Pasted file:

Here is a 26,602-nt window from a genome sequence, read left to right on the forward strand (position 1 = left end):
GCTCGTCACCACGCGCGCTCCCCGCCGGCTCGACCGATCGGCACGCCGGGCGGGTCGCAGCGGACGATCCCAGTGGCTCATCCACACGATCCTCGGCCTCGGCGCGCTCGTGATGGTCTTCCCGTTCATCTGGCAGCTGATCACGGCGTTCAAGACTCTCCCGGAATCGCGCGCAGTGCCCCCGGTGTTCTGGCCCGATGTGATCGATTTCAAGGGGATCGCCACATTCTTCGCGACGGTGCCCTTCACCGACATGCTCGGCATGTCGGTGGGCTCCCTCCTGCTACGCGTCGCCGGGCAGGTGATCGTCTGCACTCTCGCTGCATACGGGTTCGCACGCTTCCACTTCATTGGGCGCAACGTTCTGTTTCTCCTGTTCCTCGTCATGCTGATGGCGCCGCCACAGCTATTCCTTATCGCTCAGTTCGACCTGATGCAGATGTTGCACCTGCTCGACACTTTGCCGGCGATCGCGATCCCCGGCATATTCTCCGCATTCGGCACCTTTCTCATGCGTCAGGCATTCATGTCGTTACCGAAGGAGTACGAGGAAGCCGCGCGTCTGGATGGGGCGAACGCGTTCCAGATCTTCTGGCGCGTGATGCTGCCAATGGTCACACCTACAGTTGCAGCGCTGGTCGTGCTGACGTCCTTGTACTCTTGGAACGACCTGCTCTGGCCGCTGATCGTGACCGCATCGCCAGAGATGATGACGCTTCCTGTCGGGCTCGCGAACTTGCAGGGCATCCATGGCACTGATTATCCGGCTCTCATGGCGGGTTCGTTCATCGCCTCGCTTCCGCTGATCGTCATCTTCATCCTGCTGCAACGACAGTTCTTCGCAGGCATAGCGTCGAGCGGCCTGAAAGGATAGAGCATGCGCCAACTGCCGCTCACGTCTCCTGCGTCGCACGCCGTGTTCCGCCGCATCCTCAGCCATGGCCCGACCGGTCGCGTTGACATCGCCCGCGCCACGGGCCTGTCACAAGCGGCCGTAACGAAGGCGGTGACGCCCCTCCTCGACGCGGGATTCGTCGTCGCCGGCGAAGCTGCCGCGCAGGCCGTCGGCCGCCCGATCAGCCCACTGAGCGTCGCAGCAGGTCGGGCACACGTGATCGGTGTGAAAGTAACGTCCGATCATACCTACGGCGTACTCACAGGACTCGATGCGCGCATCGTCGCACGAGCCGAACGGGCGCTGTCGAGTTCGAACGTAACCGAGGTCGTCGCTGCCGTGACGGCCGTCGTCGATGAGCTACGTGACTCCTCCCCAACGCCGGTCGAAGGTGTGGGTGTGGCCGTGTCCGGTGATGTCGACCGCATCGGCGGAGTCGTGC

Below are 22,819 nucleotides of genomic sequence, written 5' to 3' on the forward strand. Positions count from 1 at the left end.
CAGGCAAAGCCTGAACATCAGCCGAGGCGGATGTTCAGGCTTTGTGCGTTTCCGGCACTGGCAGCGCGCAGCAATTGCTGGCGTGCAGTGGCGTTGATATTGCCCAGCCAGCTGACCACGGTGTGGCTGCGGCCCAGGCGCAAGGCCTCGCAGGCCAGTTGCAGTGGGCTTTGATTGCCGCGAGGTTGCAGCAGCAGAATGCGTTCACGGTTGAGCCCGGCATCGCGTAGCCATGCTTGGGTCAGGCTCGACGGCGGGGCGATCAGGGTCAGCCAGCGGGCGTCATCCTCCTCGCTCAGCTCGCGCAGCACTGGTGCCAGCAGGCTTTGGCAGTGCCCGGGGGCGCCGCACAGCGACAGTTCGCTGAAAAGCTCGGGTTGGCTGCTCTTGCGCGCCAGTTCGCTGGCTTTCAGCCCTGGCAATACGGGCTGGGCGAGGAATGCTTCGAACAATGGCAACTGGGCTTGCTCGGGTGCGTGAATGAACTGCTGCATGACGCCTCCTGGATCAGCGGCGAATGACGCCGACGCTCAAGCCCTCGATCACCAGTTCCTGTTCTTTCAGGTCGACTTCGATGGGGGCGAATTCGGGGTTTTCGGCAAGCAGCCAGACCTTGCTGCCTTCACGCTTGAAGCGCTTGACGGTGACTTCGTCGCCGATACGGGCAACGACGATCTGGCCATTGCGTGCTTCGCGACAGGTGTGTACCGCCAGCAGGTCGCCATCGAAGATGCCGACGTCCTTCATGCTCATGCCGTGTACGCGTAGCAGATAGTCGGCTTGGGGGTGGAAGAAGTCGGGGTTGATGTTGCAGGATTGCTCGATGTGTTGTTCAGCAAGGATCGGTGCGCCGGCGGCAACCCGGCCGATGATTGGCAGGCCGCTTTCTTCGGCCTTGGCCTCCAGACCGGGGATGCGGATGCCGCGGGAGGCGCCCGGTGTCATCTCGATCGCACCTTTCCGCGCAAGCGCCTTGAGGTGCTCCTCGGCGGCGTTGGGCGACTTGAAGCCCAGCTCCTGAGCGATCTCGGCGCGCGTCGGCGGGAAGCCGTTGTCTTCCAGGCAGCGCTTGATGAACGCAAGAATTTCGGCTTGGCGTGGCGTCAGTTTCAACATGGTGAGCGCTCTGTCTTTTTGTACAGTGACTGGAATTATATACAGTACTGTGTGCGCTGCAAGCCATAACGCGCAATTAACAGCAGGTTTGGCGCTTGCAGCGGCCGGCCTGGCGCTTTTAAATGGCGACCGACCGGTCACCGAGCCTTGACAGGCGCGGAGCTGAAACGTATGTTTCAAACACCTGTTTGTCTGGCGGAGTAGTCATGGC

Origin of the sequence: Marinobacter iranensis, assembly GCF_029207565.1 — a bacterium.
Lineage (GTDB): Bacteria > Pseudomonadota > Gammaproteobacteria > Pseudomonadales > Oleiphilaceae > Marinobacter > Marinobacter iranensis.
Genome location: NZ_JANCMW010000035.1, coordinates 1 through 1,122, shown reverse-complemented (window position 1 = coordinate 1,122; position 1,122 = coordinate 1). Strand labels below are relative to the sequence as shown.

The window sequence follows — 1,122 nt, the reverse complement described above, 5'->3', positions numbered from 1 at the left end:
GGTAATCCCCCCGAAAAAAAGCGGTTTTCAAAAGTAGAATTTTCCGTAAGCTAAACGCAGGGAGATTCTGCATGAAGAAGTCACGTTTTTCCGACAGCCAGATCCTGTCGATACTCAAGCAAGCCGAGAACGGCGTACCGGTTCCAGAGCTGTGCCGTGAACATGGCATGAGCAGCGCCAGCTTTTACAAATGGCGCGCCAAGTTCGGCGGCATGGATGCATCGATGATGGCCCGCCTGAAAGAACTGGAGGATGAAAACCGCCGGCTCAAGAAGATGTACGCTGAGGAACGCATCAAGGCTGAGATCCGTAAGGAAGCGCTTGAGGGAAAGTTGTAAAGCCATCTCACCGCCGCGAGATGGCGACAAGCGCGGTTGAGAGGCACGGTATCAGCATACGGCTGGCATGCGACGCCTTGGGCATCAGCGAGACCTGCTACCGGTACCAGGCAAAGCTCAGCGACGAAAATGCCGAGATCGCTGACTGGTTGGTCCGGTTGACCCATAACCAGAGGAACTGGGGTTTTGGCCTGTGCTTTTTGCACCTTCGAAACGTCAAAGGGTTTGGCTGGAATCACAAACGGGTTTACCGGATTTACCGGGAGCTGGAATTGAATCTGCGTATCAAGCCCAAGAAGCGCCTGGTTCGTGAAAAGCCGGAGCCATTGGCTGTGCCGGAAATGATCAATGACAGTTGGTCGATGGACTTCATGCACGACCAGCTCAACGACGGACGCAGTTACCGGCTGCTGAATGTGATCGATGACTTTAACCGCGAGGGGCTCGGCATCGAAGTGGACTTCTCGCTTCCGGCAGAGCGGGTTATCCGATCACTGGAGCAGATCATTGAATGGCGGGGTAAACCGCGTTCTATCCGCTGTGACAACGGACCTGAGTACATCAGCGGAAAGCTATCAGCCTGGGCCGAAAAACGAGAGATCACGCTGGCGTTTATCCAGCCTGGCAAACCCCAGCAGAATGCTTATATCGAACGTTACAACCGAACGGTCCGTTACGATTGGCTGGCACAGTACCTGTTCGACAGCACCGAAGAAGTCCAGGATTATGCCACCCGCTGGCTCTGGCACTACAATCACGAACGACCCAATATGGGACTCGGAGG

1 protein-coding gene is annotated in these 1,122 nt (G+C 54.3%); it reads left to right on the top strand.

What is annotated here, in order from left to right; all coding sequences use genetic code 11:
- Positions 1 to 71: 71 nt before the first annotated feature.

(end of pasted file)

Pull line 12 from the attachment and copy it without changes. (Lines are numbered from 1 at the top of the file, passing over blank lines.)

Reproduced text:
- Positions 1 to 71: 71 nt before the first annotated feature.